Procedures in pseudo-code

This pseudocode represents a procedure called name:
PROCEDURE name ()
{
     <instructions>
}
Here's pseudocode for the singBingo procedure and calls:
PROCEDURE singBingo () {
  DISPLAY ("B!")
  DISPLAY ("I!")
  DISPLAY ("N!")
  DISPLAY ("G!")
  DISPLAY ("O!")
}

singBingo ()
singBingo ()
singBingo ()

🙋🏽🙋🏻‍♀️🙋🏿‍♂️Do you have any questions about this topic? We'd love to answer— just ask in the questions area below!

Want to join the conversation?

  • female robot ada style avatar for user Sanya
    When I looked at the Computer Programming topic on Khan Academy, I learnt that the function{} command repeats the same function for infinity. It was what I used to animate shapes. Why did that not happen here when we called the variable?
    Thanks.
    (8 votes)
    Default Khan Academy avatar avatar for user
    • hopper jumping style avatar for user pamela ❤
      Good question. That course is teaching JavaScript with the ProcessingJS library, an additional library for JavaScript that enables the creation of drawings and animations. We include ProcessingJS in every program you make on Khan Academy, so you don't see the library code.

      When using the ProcessingJS library, we redefine the draw() function to tell it what code we want to be repeated. Inside its own code, the ProcessingJS library has a timer that repeatedly calls draw(). If we did not include the ProcessingJS library in every program, then draw() would not get called repeatedly.

      If you'd like, you can even see the library code here:
      https://github.com/Khan/processing-js/blob/66bec3a3ae88262fcb8e420f7fa581b46f91a052/processing.js#L8430
      (It may not make sense though, just sharing for full disclosure).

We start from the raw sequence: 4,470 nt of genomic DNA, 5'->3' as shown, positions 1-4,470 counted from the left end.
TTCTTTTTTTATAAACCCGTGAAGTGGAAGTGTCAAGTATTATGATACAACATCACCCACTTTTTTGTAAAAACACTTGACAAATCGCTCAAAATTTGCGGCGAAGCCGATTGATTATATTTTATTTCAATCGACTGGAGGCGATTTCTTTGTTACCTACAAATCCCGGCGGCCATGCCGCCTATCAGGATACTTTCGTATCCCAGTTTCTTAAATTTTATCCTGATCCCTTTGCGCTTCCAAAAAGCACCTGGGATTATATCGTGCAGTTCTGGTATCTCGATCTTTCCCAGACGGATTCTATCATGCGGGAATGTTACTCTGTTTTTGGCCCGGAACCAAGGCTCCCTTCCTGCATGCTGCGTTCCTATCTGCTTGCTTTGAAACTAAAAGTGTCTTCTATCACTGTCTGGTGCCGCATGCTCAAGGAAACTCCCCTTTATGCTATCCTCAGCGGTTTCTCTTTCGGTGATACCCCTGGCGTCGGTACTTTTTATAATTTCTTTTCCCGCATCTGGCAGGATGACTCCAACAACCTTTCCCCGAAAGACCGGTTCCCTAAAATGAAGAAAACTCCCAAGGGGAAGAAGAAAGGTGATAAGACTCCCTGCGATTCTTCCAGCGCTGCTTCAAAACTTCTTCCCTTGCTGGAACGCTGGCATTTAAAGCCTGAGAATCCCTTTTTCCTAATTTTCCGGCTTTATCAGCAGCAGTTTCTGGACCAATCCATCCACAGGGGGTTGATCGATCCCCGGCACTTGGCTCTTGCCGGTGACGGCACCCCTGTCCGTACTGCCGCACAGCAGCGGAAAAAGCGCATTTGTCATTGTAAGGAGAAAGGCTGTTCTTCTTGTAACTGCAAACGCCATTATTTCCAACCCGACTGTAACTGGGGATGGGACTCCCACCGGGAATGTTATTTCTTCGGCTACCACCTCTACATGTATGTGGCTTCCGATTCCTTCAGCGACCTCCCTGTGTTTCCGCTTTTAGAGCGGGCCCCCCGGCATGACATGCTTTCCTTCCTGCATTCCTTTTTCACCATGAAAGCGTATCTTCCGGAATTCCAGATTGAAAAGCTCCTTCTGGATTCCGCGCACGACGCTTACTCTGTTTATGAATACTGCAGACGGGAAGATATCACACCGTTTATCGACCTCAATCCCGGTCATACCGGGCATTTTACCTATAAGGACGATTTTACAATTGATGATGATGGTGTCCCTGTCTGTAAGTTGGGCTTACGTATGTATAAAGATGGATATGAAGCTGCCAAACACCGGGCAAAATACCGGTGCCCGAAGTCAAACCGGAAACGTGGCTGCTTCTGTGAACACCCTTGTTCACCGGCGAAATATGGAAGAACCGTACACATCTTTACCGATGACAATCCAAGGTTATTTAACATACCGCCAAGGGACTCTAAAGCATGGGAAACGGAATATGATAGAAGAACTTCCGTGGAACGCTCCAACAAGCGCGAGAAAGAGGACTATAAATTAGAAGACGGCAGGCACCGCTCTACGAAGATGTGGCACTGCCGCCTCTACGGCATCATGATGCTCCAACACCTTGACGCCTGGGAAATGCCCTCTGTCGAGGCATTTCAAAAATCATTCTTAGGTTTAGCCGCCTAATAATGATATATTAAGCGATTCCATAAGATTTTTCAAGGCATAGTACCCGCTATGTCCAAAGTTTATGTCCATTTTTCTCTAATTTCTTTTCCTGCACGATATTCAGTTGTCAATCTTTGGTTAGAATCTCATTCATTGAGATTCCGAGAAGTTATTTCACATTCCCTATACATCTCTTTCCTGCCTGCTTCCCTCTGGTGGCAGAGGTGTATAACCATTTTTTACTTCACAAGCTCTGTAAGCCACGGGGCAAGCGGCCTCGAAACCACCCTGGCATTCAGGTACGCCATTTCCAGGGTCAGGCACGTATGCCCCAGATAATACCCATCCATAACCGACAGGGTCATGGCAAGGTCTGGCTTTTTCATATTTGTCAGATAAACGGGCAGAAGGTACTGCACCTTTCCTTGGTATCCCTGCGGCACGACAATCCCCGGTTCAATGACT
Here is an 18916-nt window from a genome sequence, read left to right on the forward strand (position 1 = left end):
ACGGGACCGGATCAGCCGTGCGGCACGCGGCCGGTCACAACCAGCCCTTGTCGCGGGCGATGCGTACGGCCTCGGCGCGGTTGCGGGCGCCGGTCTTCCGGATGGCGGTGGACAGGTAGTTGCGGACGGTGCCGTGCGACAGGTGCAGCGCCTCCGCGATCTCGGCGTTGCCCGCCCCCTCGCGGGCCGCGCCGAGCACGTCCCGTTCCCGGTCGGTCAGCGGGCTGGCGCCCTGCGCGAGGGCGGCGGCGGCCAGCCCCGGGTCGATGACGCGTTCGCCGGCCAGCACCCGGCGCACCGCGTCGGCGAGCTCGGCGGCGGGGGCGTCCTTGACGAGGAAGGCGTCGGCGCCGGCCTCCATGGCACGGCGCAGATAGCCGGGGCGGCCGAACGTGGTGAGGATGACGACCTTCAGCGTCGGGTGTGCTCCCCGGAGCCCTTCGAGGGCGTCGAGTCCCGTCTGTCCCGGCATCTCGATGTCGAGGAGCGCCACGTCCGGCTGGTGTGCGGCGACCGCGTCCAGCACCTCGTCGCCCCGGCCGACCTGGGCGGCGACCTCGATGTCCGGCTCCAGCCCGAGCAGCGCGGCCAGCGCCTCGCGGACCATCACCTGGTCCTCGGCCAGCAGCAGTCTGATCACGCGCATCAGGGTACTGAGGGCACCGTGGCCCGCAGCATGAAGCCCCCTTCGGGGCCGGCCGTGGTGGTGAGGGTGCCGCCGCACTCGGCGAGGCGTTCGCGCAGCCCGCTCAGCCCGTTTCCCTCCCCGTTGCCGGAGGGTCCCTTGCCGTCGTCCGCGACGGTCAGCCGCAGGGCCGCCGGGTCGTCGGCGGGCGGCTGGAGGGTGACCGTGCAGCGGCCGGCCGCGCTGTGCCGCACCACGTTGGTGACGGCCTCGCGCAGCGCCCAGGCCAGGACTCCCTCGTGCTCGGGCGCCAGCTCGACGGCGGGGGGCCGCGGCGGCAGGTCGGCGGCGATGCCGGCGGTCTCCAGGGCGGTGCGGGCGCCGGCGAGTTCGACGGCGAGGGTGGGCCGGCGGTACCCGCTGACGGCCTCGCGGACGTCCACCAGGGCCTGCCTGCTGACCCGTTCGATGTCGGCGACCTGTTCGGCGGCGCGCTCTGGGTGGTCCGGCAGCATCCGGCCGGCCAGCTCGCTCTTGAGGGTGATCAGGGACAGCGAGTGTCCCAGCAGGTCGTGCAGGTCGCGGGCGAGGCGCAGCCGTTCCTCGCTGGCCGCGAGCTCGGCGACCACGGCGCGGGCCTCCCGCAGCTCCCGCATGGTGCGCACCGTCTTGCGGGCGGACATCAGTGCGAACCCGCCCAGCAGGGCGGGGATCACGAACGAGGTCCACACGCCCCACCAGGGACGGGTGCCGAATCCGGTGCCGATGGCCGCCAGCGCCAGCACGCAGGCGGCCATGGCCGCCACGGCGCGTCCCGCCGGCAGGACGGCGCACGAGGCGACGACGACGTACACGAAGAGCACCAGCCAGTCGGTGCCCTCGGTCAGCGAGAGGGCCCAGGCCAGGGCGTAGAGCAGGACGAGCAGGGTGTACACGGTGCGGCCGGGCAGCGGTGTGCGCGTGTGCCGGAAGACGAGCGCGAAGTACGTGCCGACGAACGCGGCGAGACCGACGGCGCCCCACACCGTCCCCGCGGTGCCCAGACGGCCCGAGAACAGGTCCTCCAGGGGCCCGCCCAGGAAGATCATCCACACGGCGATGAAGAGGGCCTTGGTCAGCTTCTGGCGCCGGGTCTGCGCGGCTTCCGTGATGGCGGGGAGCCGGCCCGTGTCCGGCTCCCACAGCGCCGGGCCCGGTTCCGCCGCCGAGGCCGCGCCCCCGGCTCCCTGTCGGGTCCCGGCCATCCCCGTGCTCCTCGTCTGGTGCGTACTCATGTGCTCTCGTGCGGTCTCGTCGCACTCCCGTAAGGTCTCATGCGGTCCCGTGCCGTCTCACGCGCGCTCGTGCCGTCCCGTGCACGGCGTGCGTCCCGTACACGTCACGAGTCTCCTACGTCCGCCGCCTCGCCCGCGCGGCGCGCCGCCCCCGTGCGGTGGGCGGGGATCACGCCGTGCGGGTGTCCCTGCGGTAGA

(7 votes)
  • blobby green style avatar for user Rick Kreutzkamp
    Why should you always declare a function with a variable? What will go wrong if you use just use: function knock() {...} instead of: var knock = function() {...};
    (1 vote)
    Default Khan Academy avatar avatar for user
    • hopper jumping style avatar for user pamela ❤
      Declaring a function like that works as well. We have a limitation in our JavaScript environment on Khan Academy where we can only do the "var knock = function", otherwise I would have shown "function knock".

      There are some tiny differences between them, but most programmers will never run into the consequences of those differences.
      (We only ran into the difference on Khan Academy because we built a complicated real-time programming environment in the browser).
      (6 votes)
  • blobby green style avatar for user a.nizomxonov
    () { } why need to put empty parentheses?
    (0 votes)
    Default Khan Academy avatar avatar for user
  • hopper happy style avatar for user Fredrick Nganga
    Do I need to have javascript or any of the programming languages in my computer in order to do programming in Khan academy community?
    (0 votes)
    Default Khan Academy avatar avatar for user